Literature: The Call of Cthulhu
The Call of Cthulhu
is arguably the most famous short story by horror writer HP Lovecraft
, and is often labelled as the point where Lovecraft's style really started started to take shape (you might say this story is where the Mythos grew the beard
). It is also the first story to refer to and the only piece written by Lovecraft himself to actually feature the famous Eldritch Abomination
who would later name the Cthulhu Mythos
as other writers took over.
The story is presented as a manuscript found among the belongings of the late Francis Wayland Thurston, which is used as a narrative which joins together three short stories, each bigger, darker, bleaker, and more memorable than the last. The first part begins with a document found by Thurston among the belongings of his late granduncle Professor Angell, which describes a series of conversations with a young sculptor named Henry Wilcox, who has been experiencing a series of strange dreams which have inspired him to carve a disturbing bas-relief. Over the course of several weeks, Wilcox and Angell meet, and the former describes his bizarre dreams in which he finds himself exploring the ruins of an unknown forgotten city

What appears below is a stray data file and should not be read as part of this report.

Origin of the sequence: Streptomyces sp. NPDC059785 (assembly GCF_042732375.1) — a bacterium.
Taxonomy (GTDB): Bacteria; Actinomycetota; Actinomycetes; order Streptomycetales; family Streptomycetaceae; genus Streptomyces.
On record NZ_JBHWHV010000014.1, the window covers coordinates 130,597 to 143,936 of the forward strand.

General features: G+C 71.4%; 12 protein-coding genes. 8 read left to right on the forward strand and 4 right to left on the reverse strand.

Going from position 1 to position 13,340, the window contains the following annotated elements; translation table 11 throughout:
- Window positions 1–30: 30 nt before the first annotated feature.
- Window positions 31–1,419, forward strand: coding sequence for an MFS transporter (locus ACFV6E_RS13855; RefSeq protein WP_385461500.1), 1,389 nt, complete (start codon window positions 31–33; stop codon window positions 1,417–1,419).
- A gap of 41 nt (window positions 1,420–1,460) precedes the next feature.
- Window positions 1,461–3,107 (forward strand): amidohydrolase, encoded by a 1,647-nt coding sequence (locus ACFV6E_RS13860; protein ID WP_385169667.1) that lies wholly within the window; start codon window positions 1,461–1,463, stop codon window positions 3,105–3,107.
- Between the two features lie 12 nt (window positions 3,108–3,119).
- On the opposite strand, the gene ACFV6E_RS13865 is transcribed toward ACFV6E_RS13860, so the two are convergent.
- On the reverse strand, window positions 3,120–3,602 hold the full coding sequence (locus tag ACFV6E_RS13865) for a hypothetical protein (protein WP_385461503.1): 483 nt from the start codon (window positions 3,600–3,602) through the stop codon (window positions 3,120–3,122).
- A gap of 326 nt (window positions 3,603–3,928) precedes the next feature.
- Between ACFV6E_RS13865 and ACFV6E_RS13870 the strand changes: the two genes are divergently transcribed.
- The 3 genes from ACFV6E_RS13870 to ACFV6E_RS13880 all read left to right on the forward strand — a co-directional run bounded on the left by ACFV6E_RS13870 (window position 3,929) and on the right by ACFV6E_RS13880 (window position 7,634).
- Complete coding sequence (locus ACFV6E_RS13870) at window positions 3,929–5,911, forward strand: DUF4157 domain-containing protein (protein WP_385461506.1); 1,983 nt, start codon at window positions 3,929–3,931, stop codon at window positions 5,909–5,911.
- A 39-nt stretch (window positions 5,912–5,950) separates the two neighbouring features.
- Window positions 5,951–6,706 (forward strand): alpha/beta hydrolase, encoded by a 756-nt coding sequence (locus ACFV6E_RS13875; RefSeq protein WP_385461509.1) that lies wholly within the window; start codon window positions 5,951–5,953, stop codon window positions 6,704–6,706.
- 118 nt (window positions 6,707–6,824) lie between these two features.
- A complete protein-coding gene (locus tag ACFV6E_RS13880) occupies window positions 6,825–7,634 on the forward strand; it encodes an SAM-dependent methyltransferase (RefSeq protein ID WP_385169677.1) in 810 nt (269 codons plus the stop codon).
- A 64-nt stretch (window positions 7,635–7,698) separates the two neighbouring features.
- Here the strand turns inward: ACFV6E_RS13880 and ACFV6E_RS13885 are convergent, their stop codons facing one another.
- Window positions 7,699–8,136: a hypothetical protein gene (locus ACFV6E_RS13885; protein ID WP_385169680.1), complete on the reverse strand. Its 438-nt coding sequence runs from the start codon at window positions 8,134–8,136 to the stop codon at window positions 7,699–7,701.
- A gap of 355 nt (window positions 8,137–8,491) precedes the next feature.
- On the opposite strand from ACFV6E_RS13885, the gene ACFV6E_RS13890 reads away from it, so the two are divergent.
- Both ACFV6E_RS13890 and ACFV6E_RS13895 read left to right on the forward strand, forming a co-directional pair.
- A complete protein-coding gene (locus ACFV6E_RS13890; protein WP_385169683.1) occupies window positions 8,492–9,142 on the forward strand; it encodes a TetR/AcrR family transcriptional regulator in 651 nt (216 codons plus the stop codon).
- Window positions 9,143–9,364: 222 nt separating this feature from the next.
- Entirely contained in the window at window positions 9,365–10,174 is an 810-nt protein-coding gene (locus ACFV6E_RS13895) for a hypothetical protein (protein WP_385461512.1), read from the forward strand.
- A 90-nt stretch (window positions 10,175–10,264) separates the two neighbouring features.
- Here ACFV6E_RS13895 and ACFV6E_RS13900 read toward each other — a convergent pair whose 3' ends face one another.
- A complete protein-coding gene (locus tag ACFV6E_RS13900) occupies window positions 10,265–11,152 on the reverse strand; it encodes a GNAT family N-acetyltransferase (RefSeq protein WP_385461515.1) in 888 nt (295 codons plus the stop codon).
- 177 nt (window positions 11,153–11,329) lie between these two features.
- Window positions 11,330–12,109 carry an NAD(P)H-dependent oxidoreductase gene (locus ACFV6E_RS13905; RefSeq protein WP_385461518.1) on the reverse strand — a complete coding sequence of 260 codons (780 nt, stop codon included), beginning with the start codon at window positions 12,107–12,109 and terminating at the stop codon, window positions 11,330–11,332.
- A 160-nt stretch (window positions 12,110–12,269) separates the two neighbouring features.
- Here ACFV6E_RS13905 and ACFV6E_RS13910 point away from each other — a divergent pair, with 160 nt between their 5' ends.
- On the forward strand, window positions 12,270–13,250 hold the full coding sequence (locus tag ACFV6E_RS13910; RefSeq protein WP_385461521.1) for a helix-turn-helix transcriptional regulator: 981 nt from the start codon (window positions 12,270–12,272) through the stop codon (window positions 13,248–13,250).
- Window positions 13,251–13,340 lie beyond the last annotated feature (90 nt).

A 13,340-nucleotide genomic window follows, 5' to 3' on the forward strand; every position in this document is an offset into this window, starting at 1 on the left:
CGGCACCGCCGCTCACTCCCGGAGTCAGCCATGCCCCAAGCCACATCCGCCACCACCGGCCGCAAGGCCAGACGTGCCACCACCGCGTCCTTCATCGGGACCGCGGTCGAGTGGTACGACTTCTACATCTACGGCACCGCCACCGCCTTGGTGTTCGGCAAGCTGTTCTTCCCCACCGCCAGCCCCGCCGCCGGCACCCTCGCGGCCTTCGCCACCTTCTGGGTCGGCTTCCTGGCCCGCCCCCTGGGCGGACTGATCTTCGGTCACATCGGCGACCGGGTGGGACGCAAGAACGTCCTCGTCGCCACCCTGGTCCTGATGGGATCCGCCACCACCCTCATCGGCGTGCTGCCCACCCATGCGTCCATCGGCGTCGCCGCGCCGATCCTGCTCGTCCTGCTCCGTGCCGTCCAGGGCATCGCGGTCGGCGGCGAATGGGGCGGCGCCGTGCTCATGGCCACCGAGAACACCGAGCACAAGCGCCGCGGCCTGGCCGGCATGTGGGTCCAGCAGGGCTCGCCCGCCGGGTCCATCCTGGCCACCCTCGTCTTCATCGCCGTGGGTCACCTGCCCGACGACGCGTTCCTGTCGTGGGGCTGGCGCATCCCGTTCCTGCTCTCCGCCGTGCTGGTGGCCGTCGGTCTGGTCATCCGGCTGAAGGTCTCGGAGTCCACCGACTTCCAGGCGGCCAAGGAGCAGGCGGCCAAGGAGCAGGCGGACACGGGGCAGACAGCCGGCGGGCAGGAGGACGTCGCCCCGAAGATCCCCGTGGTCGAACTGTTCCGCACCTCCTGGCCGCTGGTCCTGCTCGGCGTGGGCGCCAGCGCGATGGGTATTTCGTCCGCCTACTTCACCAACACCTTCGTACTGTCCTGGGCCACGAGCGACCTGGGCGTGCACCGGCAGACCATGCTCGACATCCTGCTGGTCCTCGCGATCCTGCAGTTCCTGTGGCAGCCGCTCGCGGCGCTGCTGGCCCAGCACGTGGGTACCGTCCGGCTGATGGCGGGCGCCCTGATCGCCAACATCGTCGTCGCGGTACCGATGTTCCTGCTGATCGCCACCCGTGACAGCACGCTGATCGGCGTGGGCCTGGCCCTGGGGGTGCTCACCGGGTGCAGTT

. The next part reveals why this is of interest to Professor Angell.
The second story tells of Inspector Legrasse, a police officer in New Orleans whose investigation of a series of disappearances leads him to a rather sinister cult worshiping a strange idol. The cultists are immediately arrested and taken to prison and the idol is confiscated. Legrasse then shares the idol among various archaeologists, including Professor Angell, hoping to gain answers as to its nature. Eventually through one man's testimony and the questioning of some of the cultists, Legrasse learns that the idol is "Great Cthulhu", a being worshiped by this cult which has presumably lived for centuries.
In the third and final part of the story, Thurston encounters a newspaper clipping describing the rescue of the lone survivor of the crew of Alert
, a Norwegian sailor named Gustaf Johansen. Thurston is eventually able to recover a journal Johansen wrote, which tells the tale of how he and his crew commandeered a yacht from a particularly sinister crew of men (implied to be cultists), and their arrival at the sunken city of R'lyeh, where Cthulhu himself is nearly released by mistake.
Adapted in 2005 into an impressive film by the H.P. Lovecraft Historical Society. Incredibly faithful to the original text and presented in the form of a silent movie from the 1920's, a must-see for any Lovecraft or horror fan. There are also at least two radio adaptations; one by the Atlanta Radio Theater Company, and the other by Dark Adventure Radio Theater.
Not to be confused with the roleplaying game Call of Cthulhu
, or the YouTube
series Calls for Cthulhu
This story provides examples of: